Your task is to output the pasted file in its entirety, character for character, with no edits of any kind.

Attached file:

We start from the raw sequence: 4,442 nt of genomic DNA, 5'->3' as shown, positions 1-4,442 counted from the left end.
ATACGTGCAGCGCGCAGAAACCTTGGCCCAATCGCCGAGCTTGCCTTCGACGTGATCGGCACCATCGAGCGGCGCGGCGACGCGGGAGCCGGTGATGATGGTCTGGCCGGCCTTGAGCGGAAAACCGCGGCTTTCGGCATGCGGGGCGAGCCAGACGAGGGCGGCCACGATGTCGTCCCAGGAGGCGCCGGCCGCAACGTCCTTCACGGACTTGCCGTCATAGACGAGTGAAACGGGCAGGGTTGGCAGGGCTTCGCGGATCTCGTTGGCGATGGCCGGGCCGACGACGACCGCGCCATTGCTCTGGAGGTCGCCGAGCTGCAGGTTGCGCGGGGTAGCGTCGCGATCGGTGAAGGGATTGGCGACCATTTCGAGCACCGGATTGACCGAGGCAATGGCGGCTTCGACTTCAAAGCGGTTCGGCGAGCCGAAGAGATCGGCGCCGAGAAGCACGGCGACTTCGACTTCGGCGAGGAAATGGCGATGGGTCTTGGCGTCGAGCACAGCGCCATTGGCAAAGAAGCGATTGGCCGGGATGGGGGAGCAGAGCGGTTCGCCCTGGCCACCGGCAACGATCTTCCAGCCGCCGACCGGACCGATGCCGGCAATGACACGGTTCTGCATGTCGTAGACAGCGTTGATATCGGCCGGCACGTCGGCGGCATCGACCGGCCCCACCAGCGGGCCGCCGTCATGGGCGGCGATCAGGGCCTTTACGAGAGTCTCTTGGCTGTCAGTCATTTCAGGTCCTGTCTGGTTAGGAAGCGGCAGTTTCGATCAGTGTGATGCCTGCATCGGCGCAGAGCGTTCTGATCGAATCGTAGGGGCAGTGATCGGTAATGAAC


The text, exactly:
We start from the raw sequence: 4,442 nt of genomic DNA, 5'->3' as shown, positions 1-4,442 counted from the left end.
ATACGTGCAGCGCGCAGAAACCTTGGCCCAATCGCCGAGCTTGCCTTCGACGTGATCGGCACCATCGAGCGGCGCGGCGACGCGGGAGCCGGTGATGATGGTCTGGCCGGCCTTGAGCGGAAAACCGCGGCTTTCGGCATGCGGGGCGAGCCAGACGAGGGCGGCCACGATGTCGTCCCAGGAGGCGCCGGCCGCAACGTCCTTCACGGACTTGCCGTCATAGACGAGTGAAACGGGCAGGGTTGGCAGGGCTTCGCGGATCTCGTTGGCGATGGCCGGGCCGACGACGACCGCGCCATTGCTCTGGAGGTCGCCGAGCTGCAGGTTGCGCGGGGTAGCGTCGCGATCGGTGAAGGGATTGGCGACCATTTCGAGCACCGGATTGACCGAGGCAATGGCGGCTTCGACTTCAAAGCGGTTCGGCGAGCCGAAGAGATCGGCGCCGAGAAGCACGGCGACTTCGACTTCGGCGAGGAAATGGCGATGGGTCTTGGCGTCGAGCACAGCGCCATTGGCAAAGAAGCGATTGGCCGGGATGGGGGAGCAGAGCGGTTCGCCCTGGCCACCGGCAACGATCTTCCAGCCGCCGACCGGACCGATGCCGGCAATGACACGGTTCTGCATGTCGTAGACAGCGTTGATATCGGCCGGCACGTCGGCGGCATCGACCGGCCCCACCAGCGGGCCGCCGTCATGGGCGGCGATCAGGGCCTTTACGAGAGTCTCTTGGCTGTCAGTCATTTCAGGTCCTGTCTGGTTAGGAAGCGGCAGTTTCGATCAGTGTGATGCCTGCATCGGCGCAGAGCGTTCTGATCGAATCGTAGGGGCAGTGATCGGTAATGAAC